It’s about time, given that the first place that badminton was played on a regular basis was India, especially in the Madras and Bombay Presidencies. In fact, the game was originally called ‘Poona‘, after the city where the first official rules were drawn up in the 1870s. But just like the Kohinoor diamond and the Elgin Marbles, the naming rights were whisked back to Britain and a suitably angrez title was chosen, badminton, after the Duke of Beaufort’s estate in Gloucestershire.
Indian badminton talent, however, continued to flourish. And much before Deepika Padukone‘s father put it on the map, there was the tale of Prakash Nath and Devinder Mohan, who both made it to the quarterfinals of the All England Championship in 1947. Nath and Devinder were regarded as two of the best players on view. The British, of course, made sure only one of them would progress by arranging a quarterfinal clash between them.
The two friends decided to toss a coin to progress, reasoning that a tough quarterfinal between two evenly matched opponents would tire the winner out before the semis. As it happened, Prakash won the toss, and swept his way through the semis to a title clash against Denmark’s Conny Jepsen. On the morning of the final, Prakash Nath glanced at the London papers and saw his city, Lahore, in flames on the front page. Rioting had broken out, and a shaken Nath barely put up a fight, going down in straight sets to Jepsen.
In the post-war period, it was the Malays and the Danes who dominated the scene, before the Chinese and Indonesians got into the picture in the early 1950s.
In India, however, the game took a back seat to hockey and cricket. Barring a final eight All England appearance by Nandu Natekar, most Indians only saw the sport on screen with Jeetendra and Leena Chandravarkar playing along in the song ‘Dhal gaya din’ from the 1970 film Humjoli. Small wonder that the song makes most Indian badminton players cringe.
It took a Mysore boy to make the next big charge. Prakash Padukone played his first state junior championship at the age of 7, and won it when 9. Seven years later, he won the national junior and senior titles the same year, following it up with a stellar international career, including an All England title in 1980. He even managed to carry the Indian team almost singlehandedly to the Thomas Cup semifinals in 1980.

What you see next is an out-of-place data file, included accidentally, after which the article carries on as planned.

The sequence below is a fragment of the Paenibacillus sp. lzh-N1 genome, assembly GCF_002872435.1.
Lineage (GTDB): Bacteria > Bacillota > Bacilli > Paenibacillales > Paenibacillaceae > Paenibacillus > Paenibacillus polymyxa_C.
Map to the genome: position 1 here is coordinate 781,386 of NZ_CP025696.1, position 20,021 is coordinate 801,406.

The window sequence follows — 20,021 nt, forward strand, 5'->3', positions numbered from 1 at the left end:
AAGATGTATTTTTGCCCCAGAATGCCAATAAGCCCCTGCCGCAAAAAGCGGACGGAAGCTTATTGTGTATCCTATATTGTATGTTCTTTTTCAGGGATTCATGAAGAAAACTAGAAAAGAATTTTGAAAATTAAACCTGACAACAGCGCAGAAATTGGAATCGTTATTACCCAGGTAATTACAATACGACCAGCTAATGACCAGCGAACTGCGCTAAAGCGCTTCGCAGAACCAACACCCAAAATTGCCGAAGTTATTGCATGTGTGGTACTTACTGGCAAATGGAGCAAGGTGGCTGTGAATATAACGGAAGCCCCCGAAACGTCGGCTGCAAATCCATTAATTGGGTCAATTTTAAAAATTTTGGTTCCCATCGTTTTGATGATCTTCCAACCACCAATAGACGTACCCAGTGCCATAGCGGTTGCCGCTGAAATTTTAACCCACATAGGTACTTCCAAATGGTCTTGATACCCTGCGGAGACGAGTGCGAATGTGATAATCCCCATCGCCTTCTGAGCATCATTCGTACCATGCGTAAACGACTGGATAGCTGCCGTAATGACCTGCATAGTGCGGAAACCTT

He was followed by the likes of Syed Modi and Vimal Kumar, and then in 2001 by Pullela Gopichand, who replicated Prakash’s win at the All England — and then made even bigger headlines for refusing to endorse an aerated drink as it was bad for athletes.
What both Prakash and Gopichand did almost immediately after their playing years was to try and build world class academies. Prakash started his in Bengaluru in 1994, and in 2008 Gopichand mortgaged his family home to build his academy. The two gharanas of Indian badminton have served India well, Gopichand finding success with the likes of Saina Nehwal, Kidambi Srikanth, HS Prannoy and PV Sindhu, while Lakshya Sen is a protege of Vimal Kumar from the Padukone academy.
The most encouraging part of this Thomas Cup triumph was that it was a team effort, not the triumph of a single outlier individual. Srikanth, Prannoy, the doubles pair of Chirag Shetty and Satwiksairaj Rankireddy and Lakshya all won crucial games to get India the win, five different players playing out of their skins to bring it home for India.
Can Indian badminton take this forward? Almost surely – unless the federation or government manages to mess this up. There are a great crop of young players coming through, and an increasing number of parents, inspired by recent results, are sending their kids to academies.
In fact, just the National Capital Region has added over 200 indoor badminton facilities in the past five years. Tennis’s loss is badminton’s gain, and the huge increase in good physiotherapy facilities and innate talent probably make for a concerted bull run for badminton in the near future. Jeetendra anybody?